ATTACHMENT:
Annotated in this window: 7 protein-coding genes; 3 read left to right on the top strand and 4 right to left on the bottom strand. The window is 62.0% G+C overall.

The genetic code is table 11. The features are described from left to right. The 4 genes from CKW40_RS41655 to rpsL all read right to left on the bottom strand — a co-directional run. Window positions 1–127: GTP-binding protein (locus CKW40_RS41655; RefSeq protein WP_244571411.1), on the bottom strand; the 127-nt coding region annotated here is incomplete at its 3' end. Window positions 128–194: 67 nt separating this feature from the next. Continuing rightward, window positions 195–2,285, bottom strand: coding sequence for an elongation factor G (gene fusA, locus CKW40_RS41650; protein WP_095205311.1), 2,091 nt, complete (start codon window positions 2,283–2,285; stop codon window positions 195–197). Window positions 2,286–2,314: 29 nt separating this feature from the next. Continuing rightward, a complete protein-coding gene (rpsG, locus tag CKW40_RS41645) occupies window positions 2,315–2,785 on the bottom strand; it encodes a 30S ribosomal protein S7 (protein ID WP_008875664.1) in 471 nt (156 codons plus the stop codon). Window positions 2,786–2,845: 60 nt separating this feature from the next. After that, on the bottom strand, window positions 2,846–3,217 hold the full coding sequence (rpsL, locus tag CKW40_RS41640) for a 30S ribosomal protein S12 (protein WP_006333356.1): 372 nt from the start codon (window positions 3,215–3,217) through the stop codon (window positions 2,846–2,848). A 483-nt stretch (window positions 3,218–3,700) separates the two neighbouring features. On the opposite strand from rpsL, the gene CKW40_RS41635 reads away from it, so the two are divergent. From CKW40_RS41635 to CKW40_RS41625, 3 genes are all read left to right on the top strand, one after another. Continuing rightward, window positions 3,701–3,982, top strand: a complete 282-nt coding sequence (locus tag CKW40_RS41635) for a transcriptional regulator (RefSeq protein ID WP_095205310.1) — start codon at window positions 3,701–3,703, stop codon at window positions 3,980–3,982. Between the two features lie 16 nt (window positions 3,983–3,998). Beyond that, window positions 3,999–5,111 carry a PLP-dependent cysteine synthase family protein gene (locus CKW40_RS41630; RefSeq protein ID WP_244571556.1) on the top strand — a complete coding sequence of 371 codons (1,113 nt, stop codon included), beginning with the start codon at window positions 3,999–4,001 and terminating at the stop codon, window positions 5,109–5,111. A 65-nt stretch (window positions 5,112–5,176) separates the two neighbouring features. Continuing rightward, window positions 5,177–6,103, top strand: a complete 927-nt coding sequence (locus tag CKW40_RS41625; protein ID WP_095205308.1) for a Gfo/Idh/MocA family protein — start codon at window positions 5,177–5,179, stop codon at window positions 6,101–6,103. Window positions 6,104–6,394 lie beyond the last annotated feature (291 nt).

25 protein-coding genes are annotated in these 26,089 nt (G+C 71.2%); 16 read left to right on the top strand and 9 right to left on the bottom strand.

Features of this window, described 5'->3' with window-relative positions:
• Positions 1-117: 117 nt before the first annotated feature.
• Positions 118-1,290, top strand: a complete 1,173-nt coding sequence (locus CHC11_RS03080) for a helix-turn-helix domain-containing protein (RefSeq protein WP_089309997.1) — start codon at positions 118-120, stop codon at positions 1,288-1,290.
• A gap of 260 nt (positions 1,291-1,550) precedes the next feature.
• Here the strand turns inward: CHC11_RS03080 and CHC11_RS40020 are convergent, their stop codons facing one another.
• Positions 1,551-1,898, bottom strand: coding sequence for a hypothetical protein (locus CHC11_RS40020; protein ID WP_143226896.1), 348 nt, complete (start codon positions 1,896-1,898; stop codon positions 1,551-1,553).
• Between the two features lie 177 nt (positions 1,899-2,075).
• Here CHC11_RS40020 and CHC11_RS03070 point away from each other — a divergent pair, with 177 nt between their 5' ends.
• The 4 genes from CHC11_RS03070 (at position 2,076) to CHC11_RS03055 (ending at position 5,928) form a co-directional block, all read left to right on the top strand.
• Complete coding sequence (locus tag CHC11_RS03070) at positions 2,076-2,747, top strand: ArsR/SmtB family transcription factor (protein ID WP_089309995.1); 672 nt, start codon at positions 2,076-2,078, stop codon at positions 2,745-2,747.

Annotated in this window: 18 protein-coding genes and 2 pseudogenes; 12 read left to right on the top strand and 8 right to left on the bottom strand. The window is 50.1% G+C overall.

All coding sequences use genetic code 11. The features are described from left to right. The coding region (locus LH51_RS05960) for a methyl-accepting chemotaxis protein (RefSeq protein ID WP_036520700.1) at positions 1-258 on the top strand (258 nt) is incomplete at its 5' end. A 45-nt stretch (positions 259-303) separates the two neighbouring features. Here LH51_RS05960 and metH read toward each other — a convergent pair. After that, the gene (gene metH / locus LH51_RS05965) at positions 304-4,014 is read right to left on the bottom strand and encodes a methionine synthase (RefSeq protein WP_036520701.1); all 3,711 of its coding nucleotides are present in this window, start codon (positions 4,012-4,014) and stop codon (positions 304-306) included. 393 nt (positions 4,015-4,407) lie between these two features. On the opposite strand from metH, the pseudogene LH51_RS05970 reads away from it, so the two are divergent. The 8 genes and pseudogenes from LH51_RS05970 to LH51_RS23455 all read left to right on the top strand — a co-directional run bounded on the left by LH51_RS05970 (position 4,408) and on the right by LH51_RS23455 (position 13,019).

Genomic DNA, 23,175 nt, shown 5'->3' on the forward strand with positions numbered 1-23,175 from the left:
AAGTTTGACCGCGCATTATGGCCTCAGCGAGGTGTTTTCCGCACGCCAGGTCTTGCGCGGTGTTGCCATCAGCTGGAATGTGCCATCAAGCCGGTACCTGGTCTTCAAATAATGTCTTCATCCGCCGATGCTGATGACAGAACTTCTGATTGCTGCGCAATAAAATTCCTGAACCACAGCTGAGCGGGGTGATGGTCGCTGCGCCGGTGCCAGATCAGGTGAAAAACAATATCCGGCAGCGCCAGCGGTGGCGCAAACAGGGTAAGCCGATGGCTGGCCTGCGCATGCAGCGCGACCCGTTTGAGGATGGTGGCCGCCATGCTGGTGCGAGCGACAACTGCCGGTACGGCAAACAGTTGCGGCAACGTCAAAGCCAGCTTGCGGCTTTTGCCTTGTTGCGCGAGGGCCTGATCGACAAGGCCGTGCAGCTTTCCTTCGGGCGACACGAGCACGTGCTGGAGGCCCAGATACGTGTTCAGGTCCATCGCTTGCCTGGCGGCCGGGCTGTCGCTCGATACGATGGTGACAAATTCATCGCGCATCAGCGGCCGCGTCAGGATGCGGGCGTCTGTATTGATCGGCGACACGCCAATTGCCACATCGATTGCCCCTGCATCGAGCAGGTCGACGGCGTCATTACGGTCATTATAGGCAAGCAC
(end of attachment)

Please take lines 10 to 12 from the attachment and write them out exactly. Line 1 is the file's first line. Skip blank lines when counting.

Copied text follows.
• Between the two features lie 177 nt (positions 1,899-2,075).
• Here CHC11_RS40020 and CHC11_RS03070 point away from each other — a divergent pair, with 177 nt between their 5' ends.
• The 4 genes from CHC11_RS03070 (at position 2,076) to CHC11_RS03055 (ending at position 5,928) form a co-directional block, all read left to right on the top strand.